A DESPOT in the East wished to have a great name as a very munificent prince, so he gave large presents to everyone of note that came to his court, but at the same time his officers had secret orders to waylay the recipients of his gifts and recover them.
In this manner many a man had been rewarded and plundered. Once a wag came to court, and amused him by his drolleries. The king gave him a great many presents, including a horse. After taking leave of the king and his courtiers, the wag bundled up the presents and put them over his shoulders, and mounting the horse, facing the tail, was going out. The king asked him why he acted in that manner.
"Sire," said the wag, "simply to see if your officers were coming behind, that I may at once hand over the bundle to them and go about my business."
The despot was abashed, and stopped giving any more presents, saying, "Giving is but giving in vain, when we give to take again."
A LION made great havoc on the animals under his control. They went up to a wise man in the forest and said, "Sire, the lion will soon empty the forest if he is not at once put down. We therefore beg of you to grant the elephant the power of putting down the lion."
"Yes," said the wise man.
The elephant became a very nimble and powerful beast of prey, and soon drove the lion out of the wood. Requiring, from his huge frame, a great deal more of nourishment than the lion, he began to kill a great many more animals in a day than the former. So the beasts again went up to the sage and said, "Sire, we pray you bid the elephant go back to his former condition, so that we may have the lion again for our king."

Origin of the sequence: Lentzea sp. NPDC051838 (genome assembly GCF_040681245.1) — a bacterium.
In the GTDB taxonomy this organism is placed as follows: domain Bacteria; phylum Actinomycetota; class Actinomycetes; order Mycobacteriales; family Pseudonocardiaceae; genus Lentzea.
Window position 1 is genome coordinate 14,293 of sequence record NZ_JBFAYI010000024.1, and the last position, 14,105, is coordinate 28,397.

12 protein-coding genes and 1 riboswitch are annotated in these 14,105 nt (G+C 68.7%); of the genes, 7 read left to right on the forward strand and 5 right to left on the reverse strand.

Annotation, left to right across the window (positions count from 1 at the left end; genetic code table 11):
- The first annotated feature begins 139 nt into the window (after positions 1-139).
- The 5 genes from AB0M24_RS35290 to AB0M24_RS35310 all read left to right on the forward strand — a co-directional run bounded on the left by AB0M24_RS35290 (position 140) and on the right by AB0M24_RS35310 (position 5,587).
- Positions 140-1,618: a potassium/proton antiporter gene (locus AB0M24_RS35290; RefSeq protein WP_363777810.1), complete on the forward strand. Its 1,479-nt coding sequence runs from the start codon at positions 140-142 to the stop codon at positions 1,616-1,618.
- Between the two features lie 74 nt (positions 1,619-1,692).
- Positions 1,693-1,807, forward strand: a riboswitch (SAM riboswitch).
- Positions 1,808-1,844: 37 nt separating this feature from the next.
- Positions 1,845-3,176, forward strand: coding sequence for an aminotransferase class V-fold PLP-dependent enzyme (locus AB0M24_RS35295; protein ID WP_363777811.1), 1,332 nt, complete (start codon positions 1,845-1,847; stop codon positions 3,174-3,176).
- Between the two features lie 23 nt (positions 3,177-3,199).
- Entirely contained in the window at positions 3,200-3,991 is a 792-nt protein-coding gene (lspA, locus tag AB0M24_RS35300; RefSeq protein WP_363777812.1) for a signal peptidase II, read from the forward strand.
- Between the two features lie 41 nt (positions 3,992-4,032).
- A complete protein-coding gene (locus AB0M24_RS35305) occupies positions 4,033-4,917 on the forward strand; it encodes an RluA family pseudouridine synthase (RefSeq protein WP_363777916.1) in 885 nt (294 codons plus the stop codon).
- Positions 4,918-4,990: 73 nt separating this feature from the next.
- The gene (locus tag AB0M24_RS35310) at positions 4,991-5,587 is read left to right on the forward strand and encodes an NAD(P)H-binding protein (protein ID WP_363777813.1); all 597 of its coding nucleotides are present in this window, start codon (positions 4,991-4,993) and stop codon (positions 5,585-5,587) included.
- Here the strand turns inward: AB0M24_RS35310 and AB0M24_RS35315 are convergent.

Said the sage, "Yes, of two evils choose the less, if choose you must."
IN the good old days a clown in the East, on a visit to a city kinsman, while at dinner, pointed to a burning candle and asked what it was. The city man said, in jest, it was a sunling, or one of the children of the sun.
The clown thought that it was something rare; so he waited for an opportunity, and hid it in a chest of drawers close by. Soon the chest caught fire, then the curtains by its side, then the room, then the whole house.
After the flames had been put down the city man and the clown went into the burnt building to see what remained.
The clown turned over the embers of the chest of drawers. The city man asked what he was seeking for. The clown said, "It is in this chest that I hid the bright sunling; I wish to know if he has survived the flames."
"Alas," said the city man, who now found out the cause of all the mischief, "never jest with fools."